For impaired visual acuity, the task force noted that the review focused on screening for impaired visual acuity associated with uncorrected refractive errors, cataracts and age-related macular degeneration, as well as the treatment of AMD. The task force also stated that the benefits and harms related to treatment of uncorrected refractive errors and cataracts has been previously established and, as such, was not addressed in the review.
Data sources for the evidence review on glaucoma screening consisted of studies from the Cochrane Central Register of Controlled Trials, Cochrane Database of Systematic Reviews and the Medline database published through Feb. 9, 2021, as well as studies from previous reviews and reference lists. A total of 83 studies were included in the review, 67 of which were new.
The task force found that direct evidence on the benefits of glaucoma screening vs. no screening were limited. While screening tests such as optical coherence testing and visual field assessment were reasonably accurate in identifying individuals with open-angle glaucoma, screening showed no benefits on vision-related quality of life or function or increased risk of falls.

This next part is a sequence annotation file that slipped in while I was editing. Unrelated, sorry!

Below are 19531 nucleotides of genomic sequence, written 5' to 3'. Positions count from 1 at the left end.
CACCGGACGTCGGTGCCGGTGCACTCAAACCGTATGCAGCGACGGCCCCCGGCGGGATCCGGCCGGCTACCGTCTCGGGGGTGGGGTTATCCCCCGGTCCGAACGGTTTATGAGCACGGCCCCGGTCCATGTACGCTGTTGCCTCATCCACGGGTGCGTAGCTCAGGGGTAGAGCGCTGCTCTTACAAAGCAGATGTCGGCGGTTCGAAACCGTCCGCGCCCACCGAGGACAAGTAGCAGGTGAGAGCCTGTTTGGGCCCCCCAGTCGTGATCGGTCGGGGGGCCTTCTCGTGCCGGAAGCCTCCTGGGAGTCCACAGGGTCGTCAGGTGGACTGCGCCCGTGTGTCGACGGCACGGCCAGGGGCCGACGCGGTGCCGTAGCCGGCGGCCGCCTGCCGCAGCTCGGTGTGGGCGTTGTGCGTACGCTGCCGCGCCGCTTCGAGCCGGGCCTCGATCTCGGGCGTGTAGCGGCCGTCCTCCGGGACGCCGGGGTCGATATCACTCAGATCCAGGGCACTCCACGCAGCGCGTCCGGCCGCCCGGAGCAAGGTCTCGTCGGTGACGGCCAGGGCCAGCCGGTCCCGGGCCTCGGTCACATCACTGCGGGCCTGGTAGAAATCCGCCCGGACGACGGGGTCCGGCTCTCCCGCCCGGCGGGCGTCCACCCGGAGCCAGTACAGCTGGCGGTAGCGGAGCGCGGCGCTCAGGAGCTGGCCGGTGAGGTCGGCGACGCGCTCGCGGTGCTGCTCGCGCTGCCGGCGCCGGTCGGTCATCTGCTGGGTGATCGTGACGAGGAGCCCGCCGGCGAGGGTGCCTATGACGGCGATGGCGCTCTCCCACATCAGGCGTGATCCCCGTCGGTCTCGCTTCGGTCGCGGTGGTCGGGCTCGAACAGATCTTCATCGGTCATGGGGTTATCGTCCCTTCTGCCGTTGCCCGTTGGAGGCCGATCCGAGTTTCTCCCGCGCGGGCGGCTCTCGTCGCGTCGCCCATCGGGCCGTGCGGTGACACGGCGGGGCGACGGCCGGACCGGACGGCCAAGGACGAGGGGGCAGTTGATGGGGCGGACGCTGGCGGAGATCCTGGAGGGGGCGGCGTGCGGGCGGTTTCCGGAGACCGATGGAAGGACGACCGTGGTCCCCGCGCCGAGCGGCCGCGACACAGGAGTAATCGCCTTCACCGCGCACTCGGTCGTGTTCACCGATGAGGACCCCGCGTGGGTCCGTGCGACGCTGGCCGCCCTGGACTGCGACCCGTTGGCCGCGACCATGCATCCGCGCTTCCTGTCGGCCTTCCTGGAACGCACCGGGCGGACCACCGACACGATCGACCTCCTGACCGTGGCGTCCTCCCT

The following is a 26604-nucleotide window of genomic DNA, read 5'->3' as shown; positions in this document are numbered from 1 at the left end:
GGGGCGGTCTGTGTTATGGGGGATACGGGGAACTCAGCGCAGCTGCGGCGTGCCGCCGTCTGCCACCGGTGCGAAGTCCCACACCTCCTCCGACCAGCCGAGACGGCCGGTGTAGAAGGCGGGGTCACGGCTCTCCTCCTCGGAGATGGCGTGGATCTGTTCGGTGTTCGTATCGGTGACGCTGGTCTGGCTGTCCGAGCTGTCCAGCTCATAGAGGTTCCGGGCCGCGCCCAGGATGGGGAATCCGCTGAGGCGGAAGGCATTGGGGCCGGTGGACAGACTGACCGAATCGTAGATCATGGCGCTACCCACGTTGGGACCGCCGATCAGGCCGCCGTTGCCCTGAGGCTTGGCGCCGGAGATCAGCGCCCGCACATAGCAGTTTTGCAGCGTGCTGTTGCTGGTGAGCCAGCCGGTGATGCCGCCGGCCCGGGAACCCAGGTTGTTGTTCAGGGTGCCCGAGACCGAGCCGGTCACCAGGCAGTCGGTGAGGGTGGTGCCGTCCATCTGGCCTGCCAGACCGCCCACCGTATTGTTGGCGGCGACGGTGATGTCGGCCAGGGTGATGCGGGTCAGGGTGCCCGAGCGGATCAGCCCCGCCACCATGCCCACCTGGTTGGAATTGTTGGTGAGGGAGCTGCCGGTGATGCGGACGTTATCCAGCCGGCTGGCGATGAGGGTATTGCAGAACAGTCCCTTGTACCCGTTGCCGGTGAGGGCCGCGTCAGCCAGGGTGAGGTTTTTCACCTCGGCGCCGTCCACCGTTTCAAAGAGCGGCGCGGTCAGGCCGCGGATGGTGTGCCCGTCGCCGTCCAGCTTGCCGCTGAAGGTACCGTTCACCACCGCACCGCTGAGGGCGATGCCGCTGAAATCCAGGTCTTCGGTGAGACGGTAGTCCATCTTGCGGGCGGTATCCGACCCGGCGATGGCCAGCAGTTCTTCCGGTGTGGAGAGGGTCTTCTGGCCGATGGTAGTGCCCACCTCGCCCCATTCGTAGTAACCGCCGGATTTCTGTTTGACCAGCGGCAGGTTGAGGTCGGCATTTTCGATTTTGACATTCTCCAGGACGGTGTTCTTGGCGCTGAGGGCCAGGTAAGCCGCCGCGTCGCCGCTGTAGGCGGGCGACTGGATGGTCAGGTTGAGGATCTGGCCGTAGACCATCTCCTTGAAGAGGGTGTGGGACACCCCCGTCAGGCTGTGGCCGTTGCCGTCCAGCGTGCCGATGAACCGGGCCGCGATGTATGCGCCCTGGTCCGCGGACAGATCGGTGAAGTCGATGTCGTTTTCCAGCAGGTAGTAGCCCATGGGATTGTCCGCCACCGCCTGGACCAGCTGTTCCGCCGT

Topical medical treatments and surgical procedures such as laser trabeculoplasty for ocular hypertension or untreated open-angle glaucoma were associated with reductions in intraocular pressure and reduced risk of glaucoma progression based on visual field or optic nerve changes, but evidence on the association with visual outcome, quality of life and function was limited and indicated no clear effects.
Data sources for the evidence review on impaired visual acuity also included consisted of studies from the Cochrane Central Register of Controlled Trials, Cochrane Database of Systematic Reviews and the Medline database published through Feb. 9, 2021, along with studies in the previous USPSTF report and reference lists. The evidence review included 25 studies, eight of which were new.